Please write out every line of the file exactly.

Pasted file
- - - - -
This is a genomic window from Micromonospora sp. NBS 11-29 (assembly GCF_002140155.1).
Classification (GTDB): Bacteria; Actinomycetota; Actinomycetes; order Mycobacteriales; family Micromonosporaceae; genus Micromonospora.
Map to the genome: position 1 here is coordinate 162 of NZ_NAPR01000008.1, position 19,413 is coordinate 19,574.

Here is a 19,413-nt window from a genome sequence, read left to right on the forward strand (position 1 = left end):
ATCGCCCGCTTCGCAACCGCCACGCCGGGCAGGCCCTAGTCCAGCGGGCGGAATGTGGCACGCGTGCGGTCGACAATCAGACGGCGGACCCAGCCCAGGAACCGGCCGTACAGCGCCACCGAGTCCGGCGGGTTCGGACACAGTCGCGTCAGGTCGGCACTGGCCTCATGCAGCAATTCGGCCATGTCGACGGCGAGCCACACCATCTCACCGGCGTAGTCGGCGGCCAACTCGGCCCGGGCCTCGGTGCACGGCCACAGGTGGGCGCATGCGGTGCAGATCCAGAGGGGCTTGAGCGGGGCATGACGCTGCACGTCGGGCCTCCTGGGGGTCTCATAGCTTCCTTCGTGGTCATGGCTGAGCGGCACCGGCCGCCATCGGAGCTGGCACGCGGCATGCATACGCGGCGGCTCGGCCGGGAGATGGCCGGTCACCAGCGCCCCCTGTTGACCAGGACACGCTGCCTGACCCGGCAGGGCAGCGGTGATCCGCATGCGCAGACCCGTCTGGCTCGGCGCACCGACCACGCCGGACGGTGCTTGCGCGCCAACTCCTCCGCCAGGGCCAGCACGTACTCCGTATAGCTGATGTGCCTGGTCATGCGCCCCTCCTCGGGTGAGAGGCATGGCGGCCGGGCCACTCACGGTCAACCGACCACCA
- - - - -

This is a genomic window from Micromonospora sp. NBS 11-29 (assembly GCF_002140155.1).
Classification (GTDB): Bacteria; Actinomycetota; Actinomycetes; order Mycobacteriales; family Micromonosporaceae; genus Micromonospora.
Map to the genome: position 1 here is coordinate 162 of NZ_NAPR01000008.1, position 19,413 is coordinate 19,574.

Here is a 19,413-nt window from a genome sequence, read left to right on the forward strand (position 1 = left end):
ATCGCCCGCTTCGCAACCGCCACGCCGGGCAGGCCCTAGTCCAGCGGGCGGAATGTGGCACGCGTGCGGTCGACAATCAGACGGCGGACCCAGCCCAGGAACCGGCCGTACAGCGCCACCGAGTCCGGCGGGTTCGGACACAGTCGCGTCAGGTCGGCACTGGCCTCATGCAGCAATTCGGCCATGTCGACGGCGAGCCACACCATCTCACCGGCGTAGTCGGCGGCCAACTCGGCCCGGGCCTCGGTGCACGGCCACAGGTGGGCGCATGCGGTGCAGATCCAGAGGGGCTTGAGCGGGGCATGACGCTGCACGTCGGGCCTCCTGGGGGTCTCATAGCTTCCTTCGTGGTCATGGCTGAGCGGCACCGGCCGCCATCGGAGCTGGCACGCGGCATGCATACGCGGCGGCTCGGCCGGGAGATGGCCGGTCACCAGCGCCCCCTGTTGACCAGGACACGCTGCCTGACCCGGCAGGGCAGCGGTGATCCGCATGCGCAGACCCGTCTGGCTCGGCGCACCGACCACGCCGGACGGTGCTTGCGCGCCAACTCCTCCGCCAGGGCCAGCACGTACTCCGTATAGCTGATGTGCCTGGTCATGCGCCCCTCCTCGGGTGAGAGGCATGGCGGCCGGGCCACTCACGGTCAACCGACCACCA